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Proceedings of the Thirty-Second North Central Extension-Industry Soil Fertility Conference



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Conference Title

Thirty-Second North Central Extension-Industry Soil Fertility Conference

Conference Date

November 20-21, 2002


Des Moines, IA


Historically sulfur (S) application has not been recommended on Iowa soils for com and soybean production. Prior research has not determined a consistent need for S fertilization in Iowa, with field research indicating no com or soybean yield response to applied S at virtually every site studied (Thorup and Leitch 1975; Webb, 1978; Alesii 1982; Killorn, 1984; Sexton et al., 1998; Mallarino et al., 2000). The soil supply, in combination with sources such as manure and atmospheric deposition has apparently met com and soybean S needs. Sulfur deficiencies have been reported over the years in various areas of the Midwestern USA, examples including Alway (1940), Hoeft and Walsh (1970), Thorup and Leitch (1975), Rehm (1976), Hoeft (1980), Hoeft et al. (1985), Stecker et al. (1995), and Lamond et al. (1997). However, positive yield responses are often infrequent, for example Hoeft et al. ( 1985) and Stecker et al. (1995). Responsive sites are most often noted as eroded or low organic matter-coarse textured soils.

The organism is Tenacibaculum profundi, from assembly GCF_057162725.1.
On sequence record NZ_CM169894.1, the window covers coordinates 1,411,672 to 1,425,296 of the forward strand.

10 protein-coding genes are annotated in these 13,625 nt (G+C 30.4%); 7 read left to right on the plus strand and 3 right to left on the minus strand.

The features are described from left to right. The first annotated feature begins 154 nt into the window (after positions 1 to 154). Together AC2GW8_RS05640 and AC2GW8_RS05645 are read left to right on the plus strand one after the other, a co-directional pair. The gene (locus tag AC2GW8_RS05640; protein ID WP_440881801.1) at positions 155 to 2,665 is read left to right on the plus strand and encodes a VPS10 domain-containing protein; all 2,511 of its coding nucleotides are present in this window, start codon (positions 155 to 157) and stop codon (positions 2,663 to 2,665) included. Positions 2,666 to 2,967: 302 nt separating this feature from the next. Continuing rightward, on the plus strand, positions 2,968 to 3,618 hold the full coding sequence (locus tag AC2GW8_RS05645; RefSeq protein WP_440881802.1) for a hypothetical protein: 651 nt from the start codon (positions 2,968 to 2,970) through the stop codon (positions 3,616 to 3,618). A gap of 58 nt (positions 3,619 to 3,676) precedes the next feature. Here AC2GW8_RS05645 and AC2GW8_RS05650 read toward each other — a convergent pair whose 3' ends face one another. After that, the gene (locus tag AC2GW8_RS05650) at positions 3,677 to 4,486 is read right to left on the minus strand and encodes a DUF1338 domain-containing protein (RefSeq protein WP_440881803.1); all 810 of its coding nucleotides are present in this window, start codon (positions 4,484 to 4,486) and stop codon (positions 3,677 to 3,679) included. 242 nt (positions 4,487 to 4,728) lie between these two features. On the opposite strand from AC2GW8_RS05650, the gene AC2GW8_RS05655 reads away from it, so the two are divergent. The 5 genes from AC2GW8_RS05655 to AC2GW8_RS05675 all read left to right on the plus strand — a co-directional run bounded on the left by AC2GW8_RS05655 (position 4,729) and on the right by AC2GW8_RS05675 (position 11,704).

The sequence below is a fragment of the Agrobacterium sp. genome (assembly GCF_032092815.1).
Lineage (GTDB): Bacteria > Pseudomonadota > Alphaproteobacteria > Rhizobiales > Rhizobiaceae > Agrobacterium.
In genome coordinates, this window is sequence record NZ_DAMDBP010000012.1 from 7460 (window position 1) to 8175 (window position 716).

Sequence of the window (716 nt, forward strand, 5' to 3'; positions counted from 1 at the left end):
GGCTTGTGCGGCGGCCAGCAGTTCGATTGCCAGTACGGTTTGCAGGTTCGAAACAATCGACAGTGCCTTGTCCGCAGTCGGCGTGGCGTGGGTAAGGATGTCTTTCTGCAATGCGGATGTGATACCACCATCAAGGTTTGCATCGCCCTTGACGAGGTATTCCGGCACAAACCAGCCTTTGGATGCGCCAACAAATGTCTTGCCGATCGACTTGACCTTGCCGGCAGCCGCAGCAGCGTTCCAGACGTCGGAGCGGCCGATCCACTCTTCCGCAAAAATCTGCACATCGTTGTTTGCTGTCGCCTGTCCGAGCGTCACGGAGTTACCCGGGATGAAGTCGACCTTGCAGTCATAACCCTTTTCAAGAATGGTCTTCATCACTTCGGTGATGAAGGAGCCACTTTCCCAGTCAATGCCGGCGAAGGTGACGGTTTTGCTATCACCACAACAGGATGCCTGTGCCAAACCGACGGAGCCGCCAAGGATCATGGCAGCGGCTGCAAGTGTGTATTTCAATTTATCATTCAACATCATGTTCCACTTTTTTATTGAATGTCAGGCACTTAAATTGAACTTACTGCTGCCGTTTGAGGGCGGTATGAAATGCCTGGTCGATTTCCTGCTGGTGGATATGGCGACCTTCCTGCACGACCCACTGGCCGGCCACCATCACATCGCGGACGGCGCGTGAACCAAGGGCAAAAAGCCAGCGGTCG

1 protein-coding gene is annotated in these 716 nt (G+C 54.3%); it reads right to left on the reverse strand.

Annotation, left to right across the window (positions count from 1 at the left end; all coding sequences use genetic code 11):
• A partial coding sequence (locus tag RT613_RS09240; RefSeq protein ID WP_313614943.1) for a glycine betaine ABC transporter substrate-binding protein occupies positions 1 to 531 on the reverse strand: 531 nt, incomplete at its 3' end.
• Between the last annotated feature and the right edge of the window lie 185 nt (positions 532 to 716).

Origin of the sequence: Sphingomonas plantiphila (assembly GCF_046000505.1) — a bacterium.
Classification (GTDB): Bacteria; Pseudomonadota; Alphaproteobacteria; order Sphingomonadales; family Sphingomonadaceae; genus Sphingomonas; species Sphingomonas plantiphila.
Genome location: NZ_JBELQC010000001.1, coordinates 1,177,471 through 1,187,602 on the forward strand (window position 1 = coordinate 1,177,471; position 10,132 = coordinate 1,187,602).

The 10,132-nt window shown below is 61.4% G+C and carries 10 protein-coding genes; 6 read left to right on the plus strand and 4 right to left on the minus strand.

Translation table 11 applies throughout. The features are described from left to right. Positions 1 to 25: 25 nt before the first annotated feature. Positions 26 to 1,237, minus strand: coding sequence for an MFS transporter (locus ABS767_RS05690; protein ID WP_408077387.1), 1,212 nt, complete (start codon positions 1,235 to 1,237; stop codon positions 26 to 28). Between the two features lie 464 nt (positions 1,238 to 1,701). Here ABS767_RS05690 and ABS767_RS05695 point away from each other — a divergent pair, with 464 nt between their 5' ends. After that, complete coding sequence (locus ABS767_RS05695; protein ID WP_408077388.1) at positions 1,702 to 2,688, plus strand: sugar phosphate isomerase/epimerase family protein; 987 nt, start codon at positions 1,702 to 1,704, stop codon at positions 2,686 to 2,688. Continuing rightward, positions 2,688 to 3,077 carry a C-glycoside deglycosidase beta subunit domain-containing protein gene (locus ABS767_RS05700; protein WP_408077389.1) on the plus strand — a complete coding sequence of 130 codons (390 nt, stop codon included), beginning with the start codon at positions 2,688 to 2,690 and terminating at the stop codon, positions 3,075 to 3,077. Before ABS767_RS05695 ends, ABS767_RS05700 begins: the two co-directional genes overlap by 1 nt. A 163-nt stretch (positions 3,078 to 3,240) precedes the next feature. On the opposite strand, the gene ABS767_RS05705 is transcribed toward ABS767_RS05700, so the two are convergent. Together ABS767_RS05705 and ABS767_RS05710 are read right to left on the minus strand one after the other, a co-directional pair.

The ability of the top six- to seven-inches of soil to supply adequate S has been shown to be low in greenhouse studies where greater response to S application occurs than observed in the field (Dunphy and Hanway, 1972; Widdowson and Hanway, 1974; Hoeft et al., 1985; Sexton et al., 1998). Soil S levels or S supply may become depleted with prolonged crop removal, sulfate leaching, low atmospheric deposition, and declining soil organic matter. Sulfate-S in precipitation, for instance. is considerably lower in Iowa now than thirty years ago (Tabatabai and Laflen, 1976; NADP, 2002). The objective of this study was to determine if corn and soybean would respond to S fertilizer rate and material source at multiple sites across Iowa soils and climatic conditions.


This is a proceeding from Thirty-Second North Central Extension-Industry Soil Fertility Conference 18 (2002): 157. Posted with permission.

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Potash & Phosphate Institute



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